As question title states, I'm interesting in Bayesian update of normally distributed data with known variance. I compared three sources and they seems to contradict each other. I use some kind of unified notation:

1) Murphy K. P. (2007)

$$\mu_{post} = \frac{n\times\sigma_{prior}^2}{\sigma_{known}^2+n \times\sigma_{prior}^2}\times \bar x+\frac{\sigma_{known}^2}{\sigma_{known}^2+n\times\sigma_{prior}^2}\times \mu_{prior}$$


2) Jordan M. I. (2010)

$$\mu_{post} = \frac{\sigma_{prior}^2}{\frac{\sigma_{known}^2}{n}+\sigma_{prior}^2}\times \bar x+\frac{\sigma_{known}^2}{\frac{\sigma_{known}^2}{n}+\sigma_{prior}^2}\times \mu_{prior}$$


3) Gelman A. et. al (2014): 42

$$\mu_{post} = \frac{\frac{n}{\sigma_{known}^2}}{\frac{n}{\sigma_{known}^2}+\sigma_{prior}^2}\times \bar x+\frac{\sigma_{prior}^2}{\frac{n}{\sigma_{known}^2}+\sigma_{prior}^2}\times \mu_{prior}$$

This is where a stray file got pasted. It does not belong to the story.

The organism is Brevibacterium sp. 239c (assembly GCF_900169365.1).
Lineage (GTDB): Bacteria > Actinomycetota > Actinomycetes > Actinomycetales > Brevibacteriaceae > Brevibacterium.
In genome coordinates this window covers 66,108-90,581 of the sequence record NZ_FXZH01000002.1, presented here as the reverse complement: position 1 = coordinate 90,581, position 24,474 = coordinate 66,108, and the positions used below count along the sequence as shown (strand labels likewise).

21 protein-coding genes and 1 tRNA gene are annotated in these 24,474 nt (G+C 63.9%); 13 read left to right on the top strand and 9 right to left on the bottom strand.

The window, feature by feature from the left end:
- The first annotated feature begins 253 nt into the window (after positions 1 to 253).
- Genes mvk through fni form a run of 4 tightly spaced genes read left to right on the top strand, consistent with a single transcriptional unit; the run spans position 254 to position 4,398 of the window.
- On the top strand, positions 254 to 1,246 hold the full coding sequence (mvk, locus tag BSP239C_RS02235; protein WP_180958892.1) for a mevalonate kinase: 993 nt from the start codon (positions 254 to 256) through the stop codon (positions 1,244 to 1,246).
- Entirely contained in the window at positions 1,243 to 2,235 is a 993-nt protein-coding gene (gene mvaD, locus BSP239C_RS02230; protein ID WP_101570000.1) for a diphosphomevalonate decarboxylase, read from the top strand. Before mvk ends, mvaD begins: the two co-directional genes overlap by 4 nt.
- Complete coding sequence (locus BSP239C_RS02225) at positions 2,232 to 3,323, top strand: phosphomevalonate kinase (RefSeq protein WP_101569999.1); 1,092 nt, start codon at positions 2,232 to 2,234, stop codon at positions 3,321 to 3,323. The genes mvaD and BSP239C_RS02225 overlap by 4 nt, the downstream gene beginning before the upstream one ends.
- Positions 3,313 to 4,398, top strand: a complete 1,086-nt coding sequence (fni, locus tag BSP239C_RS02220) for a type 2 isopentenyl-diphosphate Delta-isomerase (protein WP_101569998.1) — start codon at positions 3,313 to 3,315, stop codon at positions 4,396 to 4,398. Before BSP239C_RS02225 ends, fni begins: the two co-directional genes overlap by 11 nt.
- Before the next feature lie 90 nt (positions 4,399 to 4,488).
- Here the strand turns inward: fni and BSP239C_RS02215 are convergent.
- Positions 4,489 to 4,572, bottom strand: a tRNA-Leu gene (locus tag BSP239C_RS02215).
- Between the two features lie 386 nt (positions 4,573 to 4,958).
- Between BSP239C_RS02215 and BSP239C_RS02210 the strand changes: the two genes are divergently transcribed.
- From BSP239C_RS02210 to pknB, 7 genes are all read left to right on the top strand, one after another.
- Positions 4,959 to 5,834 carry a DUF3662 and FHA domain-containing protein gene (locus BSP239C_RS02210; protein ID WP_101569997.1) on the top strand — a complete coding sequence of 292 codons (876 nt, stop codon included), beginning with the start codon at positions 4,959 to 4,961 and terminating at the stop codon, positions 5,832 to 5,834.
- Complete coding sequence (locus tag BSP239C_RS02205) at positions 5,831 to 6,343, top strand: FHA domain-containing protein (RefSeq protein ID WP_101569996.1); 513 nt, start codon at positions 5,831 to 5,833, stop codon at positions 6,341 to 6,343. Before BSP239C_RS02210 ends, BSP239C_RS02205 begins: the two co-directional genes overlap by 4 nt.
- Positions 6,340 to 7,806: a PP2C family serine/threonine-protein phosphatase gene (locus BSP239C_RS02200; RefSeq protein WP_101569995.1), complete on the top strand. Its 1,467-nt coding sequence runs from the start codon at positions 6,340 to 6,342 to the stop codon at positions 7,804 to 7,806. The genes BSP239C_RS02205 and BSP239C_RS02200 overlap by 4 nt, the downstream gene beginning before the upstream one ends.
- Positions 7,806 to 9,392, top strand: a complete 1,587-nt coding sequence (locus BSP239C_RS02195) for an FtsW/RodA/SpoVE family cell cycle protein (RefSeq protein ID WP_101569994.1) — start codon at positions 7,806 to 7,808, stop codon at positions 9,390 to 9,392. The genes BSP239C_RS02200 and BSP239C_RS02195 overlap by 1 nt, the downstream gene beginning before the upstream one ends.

I'm asking for two things:

1) verification of my notation changes from original sources

2) if they are correct, explanation of the difference between them

  • 1
    $\begingroup$ The most basic difference is that Murply uses normal distribution parametrized by variance $\sigma^2$, while Gelman uses precission $\tau^2$ (you incorrectly used the same symbol in both cases). $\endgroup$
    – Tim
    Dec 10, 2018 at 13:33
  • $\begingroup$ Yes, that correct, Gelman uses precission, but I converted his precission $\tau^2$ to $\frac{1}{\sigma^2}$, am I? $\endgroup$
    – aGricolaMZ
    Dec 10, 2018 at 13:44


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